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Long Island

Supervisors object to PSEG emergency plan

Michael and Judy Lande, of Oceanside, lost all

Michael and Judy Lande, of Oceanside, lost all their possessions on the ground floor of their home and severe damage to the house itself from superstorm Sandy. Credit: David Pokress

PSEG Long Island's recently published emergency response plan has drawn the ire of three Nassau town supervisors, who object to its assumption that local governments deputize their own "electricity police" to inspect damaged homes after storms.

In a letter Wednesday to the state Public Service Commission, PSEG and LIPA trustees, the supervisors of Hempstead and Oyster Bay objected to the draft plan's reliance on municipalities to determine whether it's safe to restore power after outages. The supervisors also complained that PSEG Long Island failed to directly notify them of the 1,947-page draft plan's release last week, or of public hearings seeking input.

The PSEG plan "appears as an attempt to turn every Building Department, Fire Department and Police Department in its service territory into a type of 'electricity police,' patrolling for hazardous situations which are clearly beyond municipal control," according to a copy of the letter, signed by Hempstead Supervisor Kate Murray and Oyster Bay Supervisor John Venditto.

Judi Bosworth, the supervisor from North Hempstead, expressed similar opposition in a separate letter, saying she expected the "ill-conceived" plan by PSEG "will be withdrawn."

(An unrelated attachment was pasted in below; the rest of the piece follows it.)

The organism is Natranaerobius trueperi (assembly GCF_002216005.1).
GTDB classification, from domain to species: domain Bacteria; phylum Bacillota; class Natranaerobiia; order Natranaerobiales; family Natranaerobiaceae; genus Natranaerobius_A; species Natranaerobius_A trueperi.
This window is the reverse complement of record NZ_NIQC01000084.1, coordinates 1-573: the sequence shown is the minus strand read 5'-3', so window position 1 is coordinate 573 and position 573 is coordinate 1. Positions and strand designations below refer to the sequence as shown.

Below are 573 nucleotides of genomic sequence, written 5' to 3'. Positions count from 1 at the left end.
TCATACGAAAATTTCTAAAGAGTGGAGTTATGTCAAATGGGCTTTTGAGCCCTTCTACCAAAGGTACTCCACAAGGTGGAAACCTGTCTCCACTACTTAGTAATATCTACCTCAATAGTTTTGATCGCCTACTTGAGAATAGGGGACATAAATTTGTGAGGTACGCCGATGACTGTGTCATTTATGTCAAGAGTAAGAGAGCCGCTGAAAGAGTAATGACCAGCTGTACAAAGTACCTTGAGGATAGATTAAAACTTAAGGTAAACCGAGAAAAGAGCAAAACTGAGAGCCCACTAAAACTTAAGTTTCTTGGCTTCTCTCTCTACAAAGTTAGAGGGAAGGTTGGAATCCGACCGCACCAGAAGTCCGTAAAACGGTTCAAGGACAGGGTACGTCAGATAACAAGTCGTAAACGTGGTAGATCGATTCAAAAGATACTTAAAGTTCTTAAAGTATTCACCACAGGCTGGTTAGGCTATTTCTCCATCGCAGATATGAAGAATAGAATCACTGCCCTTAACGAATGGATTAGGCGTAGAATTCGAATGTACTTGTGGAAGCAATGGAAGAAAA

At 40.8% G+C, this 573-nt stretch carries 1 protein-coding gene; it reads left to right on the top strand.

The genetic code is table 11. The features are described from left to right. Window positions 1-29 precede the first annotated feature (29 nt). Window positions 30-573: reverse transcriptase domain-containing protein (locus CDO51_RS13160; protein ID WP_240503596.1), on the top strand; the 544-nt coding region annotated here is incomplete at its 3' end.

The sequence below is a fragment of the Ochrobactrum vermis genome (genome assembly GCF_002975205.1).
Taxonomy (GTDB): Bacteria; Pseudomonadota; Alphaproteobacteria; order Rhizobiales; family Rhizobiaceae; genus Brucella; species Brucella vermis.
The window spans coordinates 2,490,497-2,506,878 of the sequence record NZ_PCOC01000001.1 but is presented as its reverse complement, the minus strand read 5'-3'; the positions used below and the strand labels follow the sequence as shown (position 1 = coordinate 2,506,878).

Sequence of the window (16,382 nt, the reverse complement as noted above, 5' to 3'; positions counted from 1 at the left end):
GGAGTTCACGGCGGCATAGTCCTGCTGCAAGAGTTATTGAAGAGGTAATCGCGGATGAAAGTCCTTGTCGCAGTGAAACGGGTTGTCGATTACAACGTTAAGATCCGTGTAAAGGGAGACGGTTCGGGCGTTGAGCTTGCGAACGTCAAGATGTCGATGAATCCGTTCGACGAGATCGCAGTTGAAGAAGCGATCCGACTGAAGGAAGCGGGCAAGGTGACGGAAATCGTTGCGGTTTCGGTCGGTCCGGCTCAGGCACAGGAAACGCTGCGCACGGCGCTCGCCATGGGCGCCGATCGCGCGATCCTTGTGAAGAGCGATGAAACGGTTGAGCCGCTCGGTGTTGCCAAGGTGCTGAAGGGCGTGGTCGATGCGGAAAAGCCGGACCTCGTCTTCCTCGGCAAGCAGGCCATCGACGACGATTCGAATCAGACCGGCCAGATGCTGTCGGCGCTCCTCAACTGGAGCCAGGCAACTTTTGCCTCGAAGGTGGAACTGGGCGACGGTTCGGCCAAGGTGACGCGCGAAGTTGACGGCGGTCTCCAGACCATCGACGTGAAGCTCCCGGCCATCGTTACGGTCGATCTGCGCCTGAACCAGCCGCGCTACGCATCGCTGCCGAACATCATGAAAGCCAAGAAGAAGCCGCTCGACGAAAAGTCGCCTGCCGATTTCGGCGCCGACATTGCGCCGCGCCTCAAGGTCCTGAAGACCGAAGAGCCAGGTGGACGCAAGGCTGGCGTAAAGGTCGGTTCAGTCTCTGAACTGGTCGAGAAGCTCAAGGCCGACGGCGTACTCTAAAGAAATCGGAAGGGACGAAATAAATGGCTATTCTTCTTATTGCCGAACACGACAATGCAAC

Jeff Weir, a spokesman for PSEG Long Island, said, "Obviously this is a draft plan and we are very interested in finding a workable solution that will bring industry best practices and processes to our emergency response procedures."

He stressed that PSEG was "very interested in working with local governments officials to come to a resolution that works."

Creating an electricity police force, Venditto and Murray wrote, would "divert public resources from other, equally important roles" in emergencies and "add an unnecessary bureaucratic layer to the restoration process" that would add to the "blame game" if power restoration was delayed.

Their letter notes that "neither we, nor our offices, had actual notice of the fact that an emergency plan had been drafted or that a public hearing had been scheduled, until after the process had been completed."

Venditto and Murray said they first learned of the new PSEG plan in a Newsday story Friday.

In the story, PSEG said it made clear local governments had jurisdictional responsibility for determining whether homes impacted by flooding and other damage were safe to re-energize. The issue was a major concern in the aftermath of superstorm Sandy, when tens of thousands of LIPA customers on the South Shore were without power following floods. Some homes had sustained no damage.

The supervisors have asked that PSEG strike the directive that gives local government inspection responsibilities, and that adoption of the draft plan be delayed until two more public sessions can be held, with affected governments invited to give input before the plan is finalized.

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